There are numerous challenges that come with starting and running a small business. Nevertheless, none is more important than money management. The Small Business Administration identifies lack of money, poor debt management and the failure to distinguish between personal and business cash, as the main reasons small enterprises collapse.
Yet, many money problems are easily avoidable. This is especially so for small businesses since the decisions of just one or two people can get the company moving in the right or wrong direction. Here are a couple of money management tips for the small entrepreneur.
Business revenue can be pretty deceptive. If you haven’t run a company before, staring at the accounts and seeing hundreds of thousands or millions of dollars in annual turnover is pretty exciting. You have to keep reminding yourself that this isn’t your profit.
In any case, even if the business does start to generate a tidy profit, it would be best to reinvest it in growth. Resist the temptation to change your personal spending habits in tandem with what you perceive as the business’ stellar growth.
In addition, constantly look for opportunities to cut down on your business expenses. For instance, buy second hand equipment and furniture where possible. Also, do a little research on which are the best banks for small businesses.
Enroll for a Basic Accounting Course
You may have a phenomenal business idea and developed a well-thought-out business plan that demonstrates how you envisage everything will play out. However, entrepreneurial foresight is not synonymous with accounting expertise.
You could hire an accountant to handle money matters but you’ll be a much better entrepreneur if you understand at least the basics of accounting. Remember that the accountant is simply an employee or contractor. They could share their professional advice but ultimately it’s up to you to make the big decisions. Enroll for an introductory accounting course with a local community college or online.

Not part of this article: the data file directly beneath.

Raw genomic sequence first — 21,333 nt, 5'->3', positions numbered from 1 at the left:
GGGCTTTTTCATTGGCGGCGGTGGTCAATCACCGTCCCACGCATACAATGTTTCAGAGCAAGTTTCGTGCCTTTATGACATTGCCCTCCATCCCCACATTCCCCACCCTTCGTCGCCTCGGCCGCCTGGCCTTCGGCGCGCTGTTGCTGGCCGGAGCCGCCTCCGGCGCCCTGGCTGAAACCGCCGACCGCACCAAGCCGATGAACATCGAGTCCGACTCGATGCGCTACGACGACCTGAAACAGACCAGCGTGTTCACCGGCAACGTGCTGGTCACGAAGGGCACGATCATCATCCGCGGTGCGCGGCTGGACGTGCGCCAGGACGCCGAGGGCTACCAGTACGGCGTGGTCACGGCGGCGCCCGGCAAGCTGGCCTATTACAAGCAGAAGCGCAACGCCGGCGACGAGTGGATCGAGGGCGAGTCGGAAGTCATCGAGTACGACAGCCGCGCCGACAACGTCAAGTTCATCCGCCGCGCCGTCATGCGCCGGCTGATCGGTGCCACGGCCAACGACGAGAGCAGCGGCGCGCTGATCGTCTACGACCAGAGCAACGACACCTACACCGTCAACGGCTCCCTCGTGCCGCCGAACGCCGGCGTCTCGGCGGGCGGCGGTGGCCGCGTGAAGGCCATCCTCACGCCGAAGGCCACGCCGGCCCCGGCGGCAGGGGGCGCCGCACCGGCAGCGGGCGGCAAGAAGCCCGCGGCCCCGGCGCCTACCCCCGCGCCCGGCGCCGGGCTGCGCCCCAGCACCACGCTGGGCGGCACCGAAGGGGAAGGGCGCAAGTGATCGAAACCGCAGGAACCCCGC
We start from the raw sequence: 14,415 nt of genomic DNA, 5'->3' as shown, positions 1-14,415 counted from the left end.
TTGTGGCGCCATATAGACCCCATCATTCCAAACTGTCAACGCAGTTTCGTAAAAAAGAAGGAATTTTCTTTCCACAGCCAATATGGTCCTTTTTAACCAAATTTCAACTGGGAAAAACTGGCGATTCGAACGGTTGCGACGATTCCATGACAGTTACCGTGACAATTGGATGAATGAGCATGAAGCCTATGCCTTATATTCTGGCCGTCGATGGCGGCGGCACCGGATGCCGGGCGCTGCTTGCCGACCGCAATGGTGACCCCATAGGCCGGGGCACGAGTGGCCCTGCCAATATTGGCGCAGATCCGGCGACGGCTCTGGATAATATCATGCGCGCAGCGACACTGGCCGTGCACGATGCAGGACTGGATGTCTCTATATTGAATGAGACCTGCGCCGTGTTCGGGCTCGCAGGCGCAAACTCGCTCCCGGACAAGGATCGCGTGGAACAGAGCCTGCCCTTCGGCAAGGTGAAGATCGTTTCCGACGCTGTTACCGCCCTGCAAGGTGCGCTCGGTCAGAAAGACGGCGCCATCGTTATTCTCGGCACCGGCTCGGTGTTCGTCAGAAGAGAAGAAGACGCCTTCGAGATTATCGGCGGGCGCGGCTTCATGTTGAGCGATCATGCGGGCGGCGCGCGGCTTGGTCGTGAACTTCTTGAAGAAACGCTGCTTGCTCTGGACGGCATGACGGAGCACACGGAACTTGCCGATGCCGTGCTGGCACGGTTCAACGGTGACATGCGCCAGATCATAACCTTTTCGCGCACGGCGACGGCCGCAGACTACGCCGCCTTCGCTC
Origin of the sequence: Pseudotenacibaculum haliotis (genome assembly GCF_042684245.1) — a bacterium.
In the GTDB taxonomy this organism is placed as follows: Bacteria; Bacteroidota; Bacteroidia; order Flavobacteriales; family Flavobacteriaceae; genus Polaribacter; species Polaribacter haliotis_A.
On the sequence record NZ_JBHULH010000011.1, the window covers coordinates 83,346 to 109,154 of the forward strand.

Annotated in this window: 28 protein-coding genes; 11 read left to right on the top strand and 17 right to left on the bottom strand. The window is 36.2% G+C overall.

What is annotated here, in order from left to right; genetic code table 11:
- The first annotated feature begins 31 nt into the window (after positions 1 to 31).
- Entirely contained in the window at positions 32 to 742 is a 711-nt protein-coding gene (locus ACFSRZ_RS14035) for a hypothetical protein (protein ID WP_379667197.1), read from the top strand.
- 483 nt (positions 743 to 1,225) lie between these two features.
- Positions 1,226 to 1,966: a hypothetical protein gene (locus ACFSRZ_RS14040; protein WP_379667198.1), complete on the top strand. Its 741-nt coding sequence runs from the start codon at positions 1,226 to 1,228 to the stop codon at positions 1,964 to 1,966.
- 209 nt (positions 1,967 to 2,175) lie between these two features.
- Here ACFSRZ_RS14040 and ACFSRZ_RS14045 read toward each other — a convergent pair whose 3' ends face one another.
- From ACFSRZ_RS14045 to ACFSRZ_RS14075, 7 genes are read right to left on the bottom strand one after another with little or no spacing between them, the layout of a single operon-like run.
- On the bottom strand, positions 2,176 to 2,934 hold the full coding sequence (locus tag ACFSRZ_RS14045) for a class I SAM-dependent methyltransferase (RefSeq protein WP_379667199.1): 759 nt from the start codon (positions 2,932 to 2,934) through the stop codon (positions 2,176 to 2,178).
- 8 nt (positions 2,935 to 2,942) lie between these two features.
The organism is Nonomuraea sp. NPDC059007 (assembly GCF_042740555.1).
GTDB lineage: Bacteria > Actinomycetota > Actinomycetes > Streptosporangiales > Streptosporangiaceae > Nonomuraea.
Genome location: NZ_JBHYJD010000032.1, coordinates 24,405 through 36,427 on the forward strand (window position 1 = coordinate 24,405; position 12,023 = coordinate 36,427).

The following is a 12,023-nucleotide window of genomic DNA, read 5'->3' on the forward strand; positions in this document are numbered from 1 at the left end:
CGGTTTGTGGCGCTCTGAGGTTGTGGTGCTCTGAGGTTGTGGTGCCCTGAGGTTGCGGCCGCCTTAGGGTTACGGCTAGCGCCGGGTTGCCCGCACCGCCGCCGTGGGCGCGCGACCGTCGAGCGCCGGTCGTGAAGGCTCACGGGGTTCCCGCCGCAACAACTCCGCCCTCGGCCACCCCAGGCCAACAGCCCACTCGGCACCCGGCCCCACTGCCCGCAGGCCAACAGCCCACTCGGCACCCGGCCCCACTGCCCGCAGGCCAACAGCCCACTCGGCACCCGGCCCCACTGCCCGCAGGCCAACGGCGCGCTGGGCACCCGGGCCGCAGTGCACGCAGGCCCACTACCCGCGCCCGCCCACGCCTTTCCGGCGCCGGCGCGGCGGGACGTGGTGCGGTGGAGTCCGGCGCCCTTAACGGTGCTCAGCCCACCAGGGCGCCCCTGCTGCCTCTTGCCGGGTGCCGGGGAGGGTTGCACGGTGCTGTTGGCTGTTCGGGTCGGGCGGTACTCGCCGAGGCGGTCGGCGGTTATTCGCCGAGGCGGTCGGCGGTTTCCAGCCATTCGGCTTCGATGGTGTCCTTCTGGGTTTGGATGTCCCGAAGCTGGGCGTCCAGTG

Separate Personal and Business Expenses
There are multiple reasons to keep your personal and business accounts separate. These include personal liability, tax compliance and coherent accounting records. When both your personal and business finances are prospering, it’s often easy to adhere to this separation. It’s a whole different ball game when you are in financial distress in either or both sphere of your life.
There’s a particularly strong urge to dip into business funds to satisfy personal financial needs or wants. Best practice is to develop a business budget and a personal budget then strictly adhering to each.
Pay Bills on Time
The world’s largest corporations boast financial war chests that run into the billions of dollars and a reputation that spans decades. Given their enormous size, they have substantial leverage with creditors. Small businesses have no such luxury. The taxman, lenders, creditors and vendors are often more aggressive with small businesses since they perceive them as riskier.
To build your reputation and avoid falling into needless problems, consistently pay your bills on time. In addition, late payment fees on your loan and credit card can spiral out of control pretty quickly. Your profit margins are likely too thin to withstand such unexpected expenses.
The better you understand your personal and business finances, the more likely you will be to make the right money management decisions.
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